Theory of droplet ripening in stiffness gradients†
Liquid droplets embedded in soft solids are a new composite material whose properties are not very well explored. In particular, it is unclear how the elastic properties of the matrix affect the dynamics of the droplets. Here, we study theoretically how stiffness gradients influence droplet growth and arrangement. We show that stiffness gradients imply concentration gradients in the dilute phase, which transport droplet material from stiff to soft regions. Consequently, droplets dissolve in the stiff region, creating a dissolution front. Using a mean-field theory, we predict that the front emerges where the curvature of the elasticity profile is large and that it propagates diffusively. This elastic ripening can occur at much higher rates than classical Ostwald ripening, thus driving the dynamics. Our work shows how gradients in elastic properties control the arrangement of droplets, which has potential applications in soft matter physics and biological cells.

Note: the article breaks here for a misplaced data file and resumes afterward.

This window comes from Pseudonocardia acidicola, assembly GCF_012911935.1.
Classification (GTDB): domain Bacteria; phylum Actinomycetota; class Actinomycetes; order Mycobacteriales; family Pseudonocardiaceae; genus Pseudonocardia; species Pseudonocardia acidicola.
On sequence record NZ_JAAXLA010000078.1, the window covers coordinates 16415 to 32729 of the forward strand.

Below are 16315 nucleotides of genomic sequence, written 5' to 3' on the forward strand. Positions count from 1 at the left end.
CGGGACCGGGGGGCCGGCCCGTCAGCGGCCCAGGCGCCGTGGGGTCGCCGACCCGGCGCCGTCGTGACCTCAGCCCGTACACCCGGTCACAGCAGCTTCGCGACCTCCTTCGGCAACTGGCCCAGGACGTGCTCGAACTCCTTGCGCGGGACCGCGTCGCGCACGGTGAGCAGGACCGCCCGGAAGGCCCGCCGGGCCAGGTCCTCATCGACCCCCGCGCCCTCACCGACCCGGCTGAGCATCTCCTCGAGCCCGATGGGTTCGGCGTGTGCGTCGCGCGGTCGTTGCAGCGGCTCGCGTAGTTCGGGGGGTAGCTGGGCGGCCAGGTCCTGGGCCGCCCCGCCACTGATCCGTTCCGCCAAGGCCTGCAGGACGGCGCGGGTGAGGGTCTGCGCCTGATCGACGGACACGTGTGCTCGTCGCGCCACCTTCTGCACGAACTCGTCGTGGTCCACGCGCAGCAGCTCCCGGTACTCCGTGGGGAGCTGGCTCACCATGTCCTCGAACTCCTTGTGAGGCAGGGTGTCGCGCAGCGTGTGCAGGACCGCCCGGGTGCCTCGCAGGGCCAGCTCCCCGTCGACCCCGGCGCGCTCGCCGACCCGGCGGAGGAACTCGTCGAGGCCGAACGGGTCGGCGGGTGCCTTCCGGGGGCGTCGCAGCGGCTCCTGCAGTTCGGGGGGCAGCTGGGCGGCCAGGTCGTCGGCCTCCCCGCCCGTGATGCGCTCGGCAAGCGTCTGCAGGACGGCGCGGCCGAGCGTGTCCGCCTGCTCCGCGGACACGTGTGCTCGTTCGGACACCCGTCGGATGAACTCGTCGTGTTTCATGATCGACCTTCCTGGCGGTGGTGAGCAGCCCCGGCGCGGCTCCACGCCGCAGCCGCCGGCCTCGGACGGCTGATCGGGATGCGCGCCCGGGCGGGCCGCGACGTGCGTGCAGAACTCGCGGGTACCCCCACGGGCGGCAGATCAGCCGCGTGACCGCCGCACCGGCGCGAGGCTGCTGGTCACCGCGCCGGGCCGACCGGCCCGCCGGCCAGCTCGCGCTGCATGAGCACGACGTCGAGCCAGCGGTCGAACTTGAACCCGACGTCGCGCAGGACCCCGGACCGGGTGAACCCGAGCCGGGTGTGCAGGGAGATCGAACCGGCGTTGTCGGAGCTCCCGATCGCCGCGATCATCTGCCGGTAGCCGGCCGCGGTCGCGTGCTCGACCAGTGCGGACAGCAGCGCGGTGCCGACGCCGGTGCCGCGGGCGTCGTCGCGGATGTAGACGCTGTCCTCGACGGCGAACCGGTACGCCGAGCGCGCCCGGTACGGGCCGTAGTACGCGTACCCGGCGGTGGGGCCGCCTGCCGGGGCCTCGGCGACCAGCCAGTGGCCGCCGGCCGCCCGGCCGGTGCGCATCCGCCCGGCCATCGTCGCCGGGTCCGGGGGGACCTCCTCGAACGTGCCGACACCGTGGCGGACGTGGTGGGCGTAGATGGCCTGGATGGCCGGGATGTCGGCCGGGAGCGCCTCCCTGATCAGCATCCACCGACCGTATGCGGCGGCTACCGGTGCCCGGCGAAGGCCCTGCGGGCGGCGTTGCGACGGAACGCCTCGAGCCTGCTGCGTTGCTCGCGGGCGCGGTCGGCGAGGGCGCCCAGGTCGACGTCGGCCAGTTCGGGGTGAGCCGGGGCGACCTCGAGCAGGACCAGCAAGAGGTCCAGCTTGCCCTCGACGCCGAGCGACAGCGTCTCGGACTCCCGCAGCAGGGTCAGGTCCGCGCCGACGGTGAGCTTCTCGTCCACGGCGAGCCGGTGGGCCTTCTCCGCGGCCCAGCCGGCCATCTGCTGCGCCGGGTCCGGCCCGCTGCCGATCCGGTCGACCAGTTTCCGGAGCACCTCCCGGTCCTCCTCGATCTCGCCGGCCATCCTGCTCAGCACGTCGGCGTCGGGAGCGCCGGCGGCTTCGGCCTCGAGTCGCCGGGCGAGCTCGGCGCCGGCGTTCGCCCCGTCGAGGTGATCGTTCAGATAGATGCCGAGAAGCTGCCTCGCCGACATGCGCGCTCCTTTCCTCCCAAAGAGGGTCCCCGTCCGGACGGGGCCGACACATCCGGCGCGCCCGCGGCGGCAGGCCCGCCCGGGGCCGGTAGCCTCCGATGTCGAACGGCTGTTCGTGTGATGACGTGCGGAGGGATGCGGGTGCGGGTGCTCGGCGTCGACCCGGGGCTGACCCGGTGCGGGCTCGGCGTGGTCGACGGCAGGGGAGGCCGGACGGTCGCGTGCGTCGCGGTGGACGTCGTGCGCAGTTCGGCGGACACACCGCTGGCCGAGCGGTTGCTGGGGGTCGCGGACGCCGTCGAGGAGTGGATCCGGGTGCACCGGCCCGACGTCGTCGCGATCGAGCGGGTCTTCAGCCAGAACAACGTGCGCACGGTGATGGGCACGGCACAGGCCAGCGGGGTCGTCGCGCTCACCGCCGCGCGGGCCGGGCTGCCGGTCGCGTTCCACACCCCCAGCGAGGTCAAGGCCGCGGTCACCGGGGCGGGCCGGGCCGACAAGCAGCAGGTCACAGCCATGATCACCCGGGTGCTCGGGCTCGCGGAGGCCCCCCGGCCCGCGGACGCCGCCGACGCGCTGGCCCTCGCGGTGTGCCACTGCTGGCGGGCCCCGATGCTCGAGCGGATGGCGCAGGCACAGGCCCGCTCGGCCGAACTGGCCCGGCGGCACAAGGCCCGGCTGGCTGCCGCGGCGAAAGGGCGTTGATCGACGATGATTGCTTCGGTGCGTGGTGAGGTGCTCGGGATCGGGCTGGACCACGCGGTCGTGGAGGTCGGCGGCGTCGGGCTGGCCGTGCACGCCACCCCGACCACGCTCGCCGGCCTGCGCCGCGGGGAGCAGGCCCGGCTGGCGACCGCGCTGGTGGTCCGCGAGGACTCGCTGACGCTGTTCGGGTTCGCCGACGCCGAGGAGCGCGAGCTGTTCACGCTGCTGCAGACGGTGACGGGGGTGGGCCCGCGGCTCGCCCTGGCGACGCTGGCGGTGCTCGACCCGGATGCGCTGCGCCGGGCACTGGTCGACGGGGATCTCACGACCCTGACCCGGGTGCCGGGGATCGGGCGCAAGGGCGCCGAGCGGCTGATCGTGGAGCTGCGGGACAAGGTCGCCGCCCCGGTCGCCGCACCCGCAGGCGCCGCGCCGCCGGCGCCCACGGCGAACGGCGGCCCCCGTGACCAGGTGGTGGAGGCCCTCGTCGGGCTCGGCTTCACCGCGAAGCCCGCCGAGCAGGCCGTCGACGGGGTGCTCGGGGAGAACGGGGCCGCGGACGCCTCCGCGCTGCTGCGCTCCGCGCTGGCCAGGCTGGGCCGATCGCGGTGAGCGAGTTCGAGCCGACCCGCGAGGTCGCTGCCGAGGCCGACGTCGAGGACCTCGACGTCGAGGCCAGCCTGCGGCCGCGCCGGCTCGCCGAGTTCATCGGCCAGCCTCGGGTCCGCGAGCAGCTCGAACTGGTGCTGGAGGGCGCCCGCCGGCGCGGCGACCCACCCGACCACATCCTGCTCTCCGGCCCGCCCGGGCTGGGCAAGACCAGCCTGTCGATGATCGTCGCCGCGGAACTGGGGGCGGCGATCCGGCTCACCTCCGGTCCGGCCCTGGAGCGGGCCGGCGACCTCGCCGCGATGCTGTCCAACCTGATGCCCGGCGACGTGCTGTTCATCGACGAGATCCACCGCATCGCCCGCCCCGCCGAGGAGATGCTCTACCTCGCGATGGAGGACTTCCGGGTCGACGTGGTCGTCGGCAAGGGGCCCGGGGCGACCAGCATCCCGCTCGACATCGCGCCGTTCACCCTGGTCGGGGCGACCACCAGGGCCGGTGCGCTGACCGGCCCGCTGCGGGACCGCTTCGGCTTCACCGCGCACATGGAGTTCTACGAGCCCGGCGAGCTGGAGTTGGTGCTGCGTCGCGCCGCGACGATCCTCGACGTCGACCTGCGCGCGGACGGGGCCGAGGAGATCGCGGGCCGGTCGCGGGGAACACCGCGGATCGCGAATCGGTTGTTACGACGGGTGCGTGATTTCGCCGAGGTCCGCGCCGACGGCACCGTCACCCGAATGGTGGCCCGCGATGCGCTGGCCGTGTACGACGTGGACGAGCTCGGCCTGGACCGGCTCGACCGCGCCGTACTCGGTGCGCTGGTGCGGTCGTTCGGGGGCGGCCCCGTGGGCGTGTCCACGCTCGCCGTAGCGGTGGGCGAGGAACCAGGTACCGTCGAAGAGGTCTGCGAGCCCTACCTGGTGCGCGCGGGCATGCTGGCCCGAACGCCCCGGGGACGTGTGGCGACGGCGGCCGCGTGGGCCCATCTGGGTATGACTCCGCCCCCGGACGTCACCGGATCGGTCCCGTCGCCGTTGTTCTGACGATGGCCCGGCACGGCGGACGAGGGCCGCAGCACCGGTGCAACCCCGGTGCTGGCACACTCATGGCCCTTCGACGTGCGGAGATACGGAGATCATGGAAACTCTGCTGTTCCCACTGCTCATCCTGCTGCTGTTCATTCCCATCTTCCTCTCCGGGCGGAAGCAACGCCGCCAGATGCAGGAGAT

- This article is part of the themed collection: Liquid Composites